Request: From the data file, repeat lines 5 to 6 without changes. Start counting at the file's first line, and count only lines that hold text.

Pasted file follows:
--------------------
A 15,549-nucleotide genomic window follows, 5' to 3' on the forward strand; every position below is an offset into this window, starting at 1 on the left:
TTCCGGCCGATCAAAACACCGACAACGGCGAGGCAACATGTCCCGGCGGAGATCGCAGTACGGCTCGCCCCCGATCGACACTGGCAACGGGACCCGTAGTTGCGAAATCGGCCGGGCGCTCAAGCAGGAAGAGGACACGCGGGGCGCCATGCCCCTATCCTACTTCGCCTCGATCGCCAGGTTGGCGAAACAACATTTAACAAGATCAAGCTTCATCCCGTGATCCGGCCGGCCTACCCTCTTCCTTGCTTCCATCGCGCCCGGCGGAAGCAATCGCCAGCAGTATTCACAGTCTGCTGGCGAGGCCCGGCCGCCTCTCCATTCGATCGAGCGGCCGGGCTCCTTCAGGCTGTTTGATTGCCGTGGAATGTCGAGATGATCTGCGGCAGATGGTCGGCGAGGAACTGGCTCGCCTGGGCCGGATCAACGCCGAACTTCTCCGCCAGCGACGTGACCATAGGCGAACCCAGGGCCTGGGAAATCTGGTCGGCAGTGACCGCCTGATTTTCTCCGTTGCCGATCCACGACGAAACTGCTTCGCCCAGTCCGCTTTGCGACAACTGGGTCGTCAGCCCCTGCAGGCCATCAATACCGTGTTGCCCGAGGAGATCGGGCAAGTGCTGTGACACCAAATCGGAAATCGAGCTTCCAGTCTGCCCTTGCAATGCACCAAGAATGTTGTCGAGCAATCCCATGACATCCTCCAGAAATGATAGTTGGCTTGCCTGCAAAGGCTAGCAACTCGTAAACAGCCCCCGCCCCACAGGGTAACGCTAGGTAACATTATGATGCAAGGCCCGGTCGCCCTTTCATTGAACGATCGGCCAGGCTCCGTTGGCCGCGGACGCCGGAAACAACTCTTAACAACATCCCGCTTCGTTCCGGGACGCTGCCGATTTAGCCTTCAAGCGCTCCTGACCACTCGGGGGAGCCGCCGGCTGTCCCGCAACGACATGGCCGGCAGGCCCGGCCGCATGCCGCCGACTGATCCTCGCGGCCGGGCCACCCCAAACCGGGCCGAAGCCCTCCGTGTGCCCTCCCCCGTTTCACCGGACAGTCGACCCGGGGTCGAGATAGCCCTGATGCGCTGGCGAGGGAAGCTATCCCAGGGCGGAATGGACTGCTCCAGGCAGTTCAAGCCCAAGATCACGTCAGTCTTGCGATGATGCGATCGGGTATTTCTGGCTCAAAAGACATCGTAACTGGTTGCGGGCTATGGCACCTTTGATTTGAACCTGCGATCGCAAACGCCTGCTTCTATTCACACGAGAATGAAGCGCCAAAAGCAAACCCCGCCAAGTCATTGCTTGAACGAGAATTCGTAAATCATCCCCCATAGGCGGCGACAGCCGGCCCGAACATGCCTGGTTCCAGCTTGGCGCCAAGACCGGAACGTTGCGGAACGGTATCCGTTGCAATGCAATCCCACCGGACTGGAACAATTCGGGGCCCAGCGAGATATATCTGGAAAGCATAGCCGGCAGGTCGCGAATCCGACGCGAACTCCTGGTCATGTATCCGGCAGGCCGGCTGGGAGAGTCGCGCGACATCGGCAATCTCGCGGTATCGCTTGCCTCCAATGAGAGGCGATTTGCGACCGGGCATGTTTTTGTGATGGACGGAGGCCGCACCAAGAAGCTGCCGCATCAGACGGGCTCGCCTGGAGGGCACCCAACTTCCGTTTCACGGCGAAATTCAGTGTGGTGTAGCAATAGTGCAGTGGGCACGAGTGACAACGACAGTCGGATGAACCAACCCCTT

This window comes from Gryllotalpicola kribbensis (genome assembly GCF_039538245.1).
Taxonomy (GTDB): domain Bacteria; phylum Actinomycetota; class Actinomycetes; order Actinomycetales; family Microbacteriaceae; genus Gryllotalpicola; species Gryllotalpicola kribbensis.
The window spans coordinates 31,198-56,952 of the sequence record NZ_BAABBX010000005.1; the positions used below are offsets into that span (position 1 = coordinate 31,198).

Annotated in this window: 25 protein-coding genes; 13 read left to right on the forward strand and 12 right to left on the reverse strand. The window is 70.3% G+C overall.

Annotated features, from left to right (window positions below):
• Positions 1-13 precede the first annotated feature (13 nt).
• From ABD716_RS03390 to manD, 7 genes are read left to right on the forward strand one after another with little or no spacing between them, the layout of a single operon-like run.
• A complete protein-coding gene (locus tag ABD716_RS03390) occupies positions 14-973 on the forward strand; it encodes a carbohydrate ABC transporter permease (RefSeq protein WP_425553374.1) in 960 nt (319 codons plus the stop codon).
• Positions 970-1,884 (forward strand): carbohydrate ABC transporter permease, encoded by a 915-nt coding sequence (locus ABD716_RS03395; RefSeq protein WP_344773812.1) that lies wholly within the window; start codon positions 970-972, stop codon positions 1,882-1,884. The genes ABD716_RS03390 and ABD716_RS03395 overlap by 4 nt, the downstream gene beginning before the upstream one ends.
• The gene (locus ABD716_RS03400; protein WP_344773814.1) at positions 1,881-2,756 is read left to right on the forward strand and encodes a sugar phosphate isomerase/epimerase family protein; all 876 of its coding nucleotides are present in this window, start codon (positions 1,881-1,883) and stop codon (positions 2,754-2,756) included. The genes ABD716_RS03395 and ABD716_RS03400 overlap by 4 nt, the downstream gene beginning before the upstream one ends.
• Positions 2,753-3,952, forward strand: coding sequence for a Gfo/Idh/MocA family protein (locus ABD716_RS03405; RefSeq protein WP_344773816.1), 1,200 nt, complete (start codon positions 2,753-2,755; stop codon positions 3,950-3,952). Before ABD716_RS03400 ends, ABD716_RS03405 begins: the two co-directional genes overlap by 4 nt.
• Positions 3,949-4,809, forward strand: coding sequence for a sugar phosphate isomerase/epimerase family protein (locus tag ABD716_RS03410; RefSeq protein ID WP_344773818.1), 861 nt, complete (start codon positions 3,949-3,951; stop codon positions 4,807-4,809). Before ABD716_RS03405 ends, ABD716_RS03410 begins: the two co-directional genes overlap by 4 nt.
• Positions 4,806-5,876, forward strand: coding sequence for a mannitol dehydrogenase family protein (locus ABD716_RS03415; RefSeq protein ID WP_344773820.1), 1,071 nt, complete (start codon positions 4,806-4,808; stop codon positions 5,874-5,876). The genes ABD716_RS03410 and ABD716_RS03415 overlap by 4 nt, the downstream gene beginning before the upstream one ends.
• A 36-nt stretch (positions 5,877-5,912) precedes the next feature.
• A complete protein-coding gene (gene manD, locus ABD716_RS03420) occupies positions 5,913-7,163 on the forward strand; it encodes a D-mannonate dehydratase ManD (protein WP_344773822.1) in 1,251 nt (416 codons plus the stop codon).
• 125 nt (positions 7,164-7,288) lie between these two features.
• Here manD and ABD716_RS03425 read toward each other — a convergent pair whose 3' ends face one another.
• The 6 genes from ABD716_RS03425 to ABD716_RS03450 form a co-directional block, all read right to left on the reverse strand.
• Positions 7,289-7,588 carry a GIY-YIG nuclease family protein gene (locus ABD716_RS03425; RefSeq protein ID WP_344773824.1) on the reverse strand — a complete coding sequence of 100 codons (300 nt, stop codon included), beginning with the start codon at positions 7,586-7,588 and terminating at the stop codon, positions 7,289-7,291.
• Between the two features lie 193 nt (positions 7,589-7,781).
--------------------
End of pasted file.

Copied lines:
The window spans coordinates 31,198-56,952 of the sequence record NZ_BAABBX010000005.1; the positions used below are offsets into that span (position 1 = coordinate 31,198).

Annotated in this window: 25 protein-coding genes; 13 read left to right on the forward strand and 12 right to left on the reverse strand. The window is 70.3% G+C overall.